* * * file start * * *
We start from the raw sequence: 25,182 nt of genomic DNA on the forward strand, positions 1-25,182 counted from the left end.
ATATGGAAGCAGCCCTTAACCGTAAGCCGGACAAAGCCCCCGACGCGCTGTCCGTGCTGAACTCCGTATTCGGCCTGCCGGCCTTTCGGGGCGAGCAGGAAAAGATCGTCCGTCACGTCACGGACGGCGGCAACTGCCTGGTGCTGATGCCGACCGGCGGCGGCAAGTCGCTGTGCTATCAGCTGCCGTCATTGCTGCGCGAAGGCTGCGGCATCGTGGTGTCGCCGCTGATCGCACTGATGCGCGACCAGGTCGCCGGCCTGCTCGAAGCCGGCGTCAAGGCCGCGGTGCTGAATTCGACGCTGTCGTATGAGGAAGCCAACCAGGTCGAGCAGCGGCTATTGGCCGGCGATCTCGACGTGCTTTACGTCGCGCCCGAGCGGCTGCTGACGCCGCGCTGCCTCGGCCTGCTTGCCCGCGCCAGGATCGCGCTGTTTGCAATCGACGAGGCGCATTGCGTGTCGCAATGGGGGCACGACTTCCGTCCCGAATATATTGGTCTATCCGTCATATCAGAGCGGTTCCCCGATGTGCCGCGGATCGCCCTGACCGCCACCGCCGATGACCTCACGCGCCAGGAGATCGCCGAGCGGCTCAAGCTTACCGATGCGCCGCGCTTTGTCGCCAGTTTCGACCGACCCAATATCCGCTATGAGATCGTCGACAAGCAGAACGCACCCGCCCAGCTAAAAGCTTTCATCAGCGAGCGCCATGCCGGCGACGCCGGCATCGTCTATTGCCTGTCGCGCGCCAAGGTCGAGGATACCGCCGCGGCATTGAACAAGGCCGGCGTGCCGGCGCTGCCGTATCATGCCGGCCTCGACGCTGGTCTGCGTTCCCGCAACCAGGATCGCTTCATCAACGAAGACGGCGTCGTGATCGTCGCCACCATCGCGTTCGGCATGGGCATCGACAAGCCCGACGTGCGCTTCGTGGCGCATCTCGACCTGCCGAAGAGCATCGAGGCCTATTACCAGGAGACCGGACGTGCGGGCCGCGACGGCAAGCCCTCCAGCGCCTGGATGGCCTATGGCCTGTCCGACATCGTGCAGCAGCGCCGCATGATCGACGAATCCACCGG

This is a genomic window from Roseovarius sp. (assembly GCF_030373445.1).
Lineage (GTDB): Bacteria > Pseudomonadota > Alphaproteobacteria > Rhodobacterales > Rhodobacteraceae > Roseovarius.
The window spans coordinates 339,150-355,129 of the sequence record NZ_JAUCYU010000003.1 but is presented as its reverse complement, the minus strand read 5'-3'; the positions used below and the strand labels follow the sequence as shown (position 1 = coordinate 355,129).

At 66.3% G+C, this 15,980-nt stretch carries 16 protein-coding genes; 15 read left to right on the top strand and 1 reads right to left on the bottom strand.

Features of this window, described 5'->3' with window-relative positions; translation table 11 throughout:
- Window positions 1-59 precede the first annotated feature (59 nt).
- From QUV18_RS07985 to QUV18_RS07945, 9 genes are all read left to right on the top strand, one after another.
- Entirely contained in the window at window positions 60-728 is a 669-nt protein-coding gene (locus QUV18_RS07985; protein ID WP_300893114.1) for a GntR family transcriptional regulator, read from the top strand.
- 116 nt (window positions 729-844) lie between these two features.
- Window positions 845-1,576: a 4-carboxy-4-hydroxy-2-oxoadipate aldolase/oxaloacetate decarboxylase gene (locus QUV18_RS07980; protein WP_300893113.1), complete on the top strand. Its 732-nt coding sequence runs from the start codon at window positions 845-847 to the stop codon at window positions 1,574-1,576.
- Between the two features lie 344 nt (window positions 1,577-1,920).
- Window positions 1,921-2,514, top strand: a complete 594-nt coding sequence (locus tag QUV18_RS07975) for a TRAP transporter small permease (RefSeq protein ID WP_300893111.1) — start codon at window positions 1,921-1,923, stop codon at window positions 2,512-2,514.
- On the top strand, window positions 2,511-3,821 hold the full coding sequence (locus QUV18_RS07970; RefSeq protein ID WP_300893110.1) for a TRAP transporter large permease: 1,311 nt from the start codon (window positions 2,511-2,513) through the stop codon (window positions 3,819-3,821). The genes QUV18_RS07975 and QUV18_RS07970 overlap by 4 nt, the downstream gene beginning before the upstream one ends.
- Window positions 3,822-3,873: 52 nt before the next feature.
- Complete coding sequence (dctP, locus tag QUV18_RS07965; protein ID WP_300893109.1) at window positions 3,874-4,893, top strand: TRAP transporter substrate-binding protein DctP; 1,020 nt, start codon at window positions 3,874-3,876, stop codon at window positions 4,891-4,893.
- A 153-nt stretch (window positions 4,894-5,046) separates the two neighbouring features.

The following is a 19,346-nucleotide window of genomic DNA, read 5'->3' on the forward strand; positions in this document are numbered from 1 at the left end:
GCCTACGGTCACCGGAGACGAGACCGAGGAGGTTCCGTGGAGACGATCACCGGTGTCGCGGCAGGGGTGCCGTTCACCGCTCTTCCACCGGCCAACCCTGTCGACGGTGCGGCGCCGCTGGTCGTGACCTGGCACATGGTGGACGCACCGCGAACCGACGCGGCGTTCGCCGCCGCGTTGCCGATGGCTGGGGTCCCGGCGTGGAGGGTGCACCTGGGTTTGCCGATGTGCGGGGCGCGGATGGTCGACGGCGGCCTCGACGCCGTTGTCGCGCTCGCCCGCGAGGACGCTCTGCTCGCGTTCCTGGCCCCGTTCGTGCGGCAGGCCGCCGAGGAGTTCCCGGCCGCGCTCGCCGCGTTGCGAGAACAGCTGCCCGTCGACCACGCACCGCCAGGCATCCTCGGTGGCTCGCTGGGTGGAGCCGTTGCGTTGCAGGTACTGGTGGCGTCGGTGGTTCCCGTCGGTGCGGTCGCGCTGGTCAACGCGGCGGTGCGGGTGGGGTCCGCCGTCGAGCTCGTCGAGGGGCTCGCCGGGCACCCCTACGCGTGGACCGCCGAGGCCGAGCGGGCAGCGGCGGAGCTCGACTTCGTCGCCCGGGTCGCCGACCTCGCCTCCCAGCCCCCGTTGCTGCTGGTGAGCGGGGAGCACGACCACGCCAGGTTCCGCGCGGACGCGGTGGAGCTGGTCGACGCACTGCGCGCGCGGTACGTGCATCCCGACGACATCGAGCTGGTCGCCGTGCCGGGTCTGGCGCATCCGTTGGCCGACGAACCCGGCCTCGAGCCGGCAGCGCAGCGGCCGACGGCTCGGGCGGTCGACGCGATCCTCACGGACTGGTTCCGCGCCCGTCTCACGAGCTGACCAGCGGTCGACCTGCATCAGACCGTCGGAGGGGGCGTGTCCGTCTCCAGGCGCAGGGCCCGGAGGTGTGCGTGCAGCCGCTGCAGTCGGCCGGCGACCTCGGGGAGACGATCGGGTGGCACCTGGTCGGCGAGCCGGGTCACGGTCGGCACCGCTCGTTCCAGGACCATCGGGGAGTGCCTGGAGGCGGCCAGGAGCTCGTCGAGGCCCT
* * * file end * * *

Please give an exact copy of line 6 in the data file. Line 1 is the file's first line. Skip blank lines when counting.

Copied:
At 66.3% G+C, this 15,980-nt stretch carries 16 protein-coding genes; 15 read left to right on the top strand and 1 reads right to left on the bottom strand.